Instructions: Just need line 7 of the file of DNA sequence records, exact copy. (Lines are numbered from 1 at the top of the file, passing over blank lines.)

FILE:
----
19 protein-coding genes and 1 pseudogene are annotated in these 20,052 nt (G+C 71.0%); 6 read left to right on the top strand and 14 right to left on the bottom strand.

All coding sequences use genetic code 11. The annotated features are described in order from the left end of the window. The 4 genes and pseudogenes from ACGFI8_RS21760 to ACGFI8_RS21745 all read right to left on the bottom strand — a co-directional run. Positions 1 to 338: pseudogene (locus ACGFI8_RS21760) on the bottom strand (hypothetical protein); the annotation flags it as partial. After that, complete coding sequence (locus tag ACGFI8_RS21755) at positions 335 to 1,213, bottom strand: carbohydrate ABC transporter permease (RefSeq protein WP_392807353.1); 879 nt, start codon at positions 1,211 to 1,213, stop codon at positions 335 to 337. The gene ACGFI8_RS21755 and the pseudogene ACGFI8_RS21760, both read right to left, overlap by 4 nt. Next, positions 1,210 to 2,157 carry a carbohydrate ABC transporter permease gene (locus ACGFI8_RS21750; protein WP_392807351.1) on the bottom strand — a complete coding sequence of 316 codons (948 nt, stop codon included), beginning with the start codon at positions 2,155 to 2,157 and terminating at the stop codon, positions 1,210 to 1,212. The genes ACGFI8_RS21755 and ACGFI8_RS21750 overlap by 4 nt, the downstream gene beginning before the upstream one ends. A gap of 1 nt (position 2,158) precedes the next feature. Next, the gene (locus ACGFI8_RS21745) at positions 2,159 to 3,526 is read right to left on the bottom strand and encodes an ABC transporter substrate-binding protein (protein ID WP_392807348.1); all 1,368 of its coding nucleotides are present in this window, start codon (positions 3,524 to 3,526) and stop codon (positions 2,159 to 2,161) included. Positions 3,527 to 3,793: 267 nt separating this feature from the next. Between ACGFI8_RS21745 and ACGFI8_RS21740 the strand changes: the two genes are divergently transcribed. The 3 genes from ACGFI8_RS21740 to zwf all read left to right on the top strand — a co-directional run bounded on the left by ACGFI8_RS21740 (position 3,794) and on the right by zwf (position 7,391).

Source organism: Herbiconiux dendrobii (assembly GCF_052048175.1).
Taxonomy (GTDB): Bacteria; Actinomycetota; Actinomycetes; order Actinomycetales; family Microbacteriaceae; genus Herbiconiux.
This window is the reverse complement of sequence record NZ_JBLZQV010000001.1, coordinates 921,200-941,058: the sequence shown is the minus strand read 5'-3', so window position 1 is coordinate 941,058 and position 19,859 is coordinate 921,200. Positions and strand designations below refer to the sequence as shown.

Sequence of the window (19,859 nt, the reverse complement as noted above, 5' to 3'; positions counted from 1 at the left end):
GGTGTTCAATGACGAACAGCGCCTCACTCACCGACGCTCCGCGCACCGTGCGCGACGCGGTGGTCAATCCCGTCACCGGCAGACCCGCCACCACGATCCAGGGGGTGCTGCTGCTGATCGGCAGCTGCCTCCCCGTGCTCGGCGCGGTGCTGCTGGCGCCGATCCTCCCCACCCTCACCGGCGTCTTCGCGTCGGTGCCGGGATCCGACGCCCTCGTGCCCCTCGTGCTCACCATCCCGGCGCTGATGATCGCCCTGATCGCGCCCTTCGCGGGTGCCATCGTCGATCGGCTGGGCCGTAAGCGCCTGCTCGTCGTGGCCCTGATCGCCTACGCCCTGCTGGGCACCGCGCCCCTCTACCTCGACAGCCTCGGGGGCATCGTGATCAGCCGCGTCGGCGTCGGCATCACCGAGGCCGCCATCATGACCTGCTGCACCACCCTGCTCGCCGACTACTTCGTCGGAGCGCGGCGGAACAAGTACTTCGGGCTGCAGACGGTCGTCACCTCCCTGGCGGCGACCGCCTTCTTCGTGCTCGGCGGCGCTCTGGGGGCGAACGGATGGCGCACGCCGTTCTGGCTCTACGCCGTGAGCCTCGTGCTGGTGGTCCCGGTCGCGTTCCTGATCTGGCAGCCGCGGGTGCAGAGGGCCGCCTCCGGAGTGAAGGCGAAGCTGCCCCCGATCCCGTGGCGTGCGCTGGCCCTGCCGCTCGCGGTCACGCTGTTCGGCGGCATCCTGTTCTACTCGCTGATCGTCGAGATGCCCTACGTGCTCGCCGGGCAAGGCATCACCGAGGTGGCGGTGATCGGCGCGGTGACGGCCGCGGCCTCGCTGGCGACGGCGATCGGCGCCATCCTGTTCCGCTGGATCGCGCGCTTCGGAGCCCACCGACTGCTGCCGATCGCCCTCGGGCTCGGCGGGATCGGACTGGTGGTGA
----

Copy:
GGTGTTCAATGACGAACAGCGCCTCACTCACCGACGCTCCGCGCACCGTGCGCGACGCGGTGGTCAATCCCGTCACCGGCAGACCCGCCACCACGATCCAGGGGGTGCTGCTGCTGATCGGCAGCTGCCTCCCCGTGCTCGGCGCGGTGCTGCTGGCGCCGATCCTCCCCACCCTCACCGGCGTCTTCGCGTCGGTGCCGGGATCCGACGCCCTCGTGCCCCTCGTGCTCACCATCCCGGCGCTGATGATCGCCCTGATCGCGCCCTTCGCGGGTGCCATCGTCGATCGGCTGGGCCGTAAGCGCCTGCTCGTCGTGGCCCTGATCGCCTACGCCCTGCTGGGCACCGCGCCCCTCTACCTCGACAGCCTCGGGGGCATCGTGATCAGCCGCGTCGGCGTCGGCATCACCGAGGCCGCCATCATGACCTGCTGCACCACCCTGCTCGCCGACTACTTCGTCGGAGCGCGGCGGAACAAGTACTTCGGGCTGCAGACGGTCGTCACCTCCCTGGCGGCGACCGCCTTCTTCGTGCTCGGCGGCGCTCTGGGGGCGAACGGATGGCGCACGCCGTTCTGGCTCTACGCCGTGAGCCTCGTGCTGGTGGTCCCGGTCGCGTTCCTGATCTGGCAGCCGCGGGTGCAGAGGGCCGCCTCCGGAGTGAAGGCGAAGCTGCCCCCGATCCCGTGGCGTGCGCTGGCCCTGCCGCTCGCGGTCACGCTGTTCGGCGGCATCCTGTTCTACTCGCTGATCGTCGAGATGCCCTACGTGCTCGCCGGGCAAGGCATCACCGAGGTGGCGGTGATCGGCGCGGTGACGGCCGCGGCCTCGCTGGCGACGGCGATCGGCGCCATCCTGTTCCGCTGGATCGCGCGCTTCGGAGCCCACCGACTGCTGCCGATCGCCCTCGGGCTCGGCGGGATCGGACTGGTGGTGA